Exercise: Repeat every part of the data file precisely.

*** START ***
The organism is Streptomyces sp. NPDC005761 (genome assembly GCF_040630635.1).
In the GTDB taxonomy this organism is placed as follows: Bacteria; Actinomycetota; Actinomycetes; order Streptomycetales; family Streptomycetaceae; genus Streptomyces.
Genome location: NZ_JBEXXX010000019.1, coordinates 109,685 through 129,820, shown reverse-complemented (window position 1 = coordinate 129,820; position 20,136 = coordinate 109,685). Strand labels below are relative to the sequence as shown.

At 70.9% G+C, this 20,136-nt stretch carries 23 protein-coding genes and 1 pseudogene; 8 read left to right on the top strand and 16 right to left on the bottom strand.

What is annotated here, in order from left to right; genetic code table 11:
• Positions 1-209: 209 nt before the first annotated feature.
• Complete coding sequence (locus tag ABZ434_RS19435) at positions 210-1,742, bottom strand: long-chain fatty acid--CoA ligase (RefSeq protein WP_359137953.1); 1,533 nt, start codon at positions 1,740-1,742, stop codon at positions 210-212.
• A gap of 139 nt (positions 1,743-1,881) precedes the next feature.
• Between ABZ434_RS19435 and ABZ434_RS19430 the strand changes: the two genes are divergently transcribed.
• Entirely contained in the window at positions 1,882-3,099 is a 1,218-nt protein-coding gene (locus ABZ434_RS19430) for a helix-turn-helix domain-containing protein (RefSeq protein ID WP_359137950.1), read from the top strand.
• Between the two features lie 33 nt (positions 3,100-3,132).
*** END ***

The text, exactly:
The organism is Streptomyces sp. NPDC005761 (genome assembly GCF_040630635.1).
In the GTDB taxonomy this organism is placed as follows: Bacteria; Actinomycetota; Actinomycetes; order Streptomycetales; family Streptomycetaceae; genus Streptomyces.
Genome location: NZ_JBEXXX010000019.1, coordinates 109,685 through 129,820, shown reverse-complemented (window position 1 = coordinate 129,820; position 20,136 = coordinate 109,685). Strand labels below are relative to the sequence as shown.

At 70.9% G+C, this 20,136-nt stretch carries 23 protein-coding genes and 1 pseudogene; 8 read left to right on the top strand and 16 right to left on the bottom strand.

What is annotated here, in order from left to right; genetic code table 11:
• Positions 1-209: 209 nt before the first annotated feature.
• Complete coding sequence (locus tag ABZ434_RS19435) at positions 210-1,742, bottom strand: long-chain fatty acid--CoA ligase (RefSeq protein WP_359137953.1); 1,533 nt, start codon at positions 1,740-1,742, stop codon at positions 210-212.
• A gap of 139 nt (positions 1,743-1,881) precedes the next feature.
• Between ABZ434_RS19435 and ABZ434_RS19430 the strand changes: the two genes are divergently transcribed.
• Entirely contained in the window at positions 1,882-3,099 is a 1,218-nt protein-coding gene (locus ABZ434_RS19430) for a helix-turn-helix domain-containing protein (RefSeq protein ID WP_359137950.1), read from the top strand.
• Between the two features lie 33 nt (positions 3,100-3,132).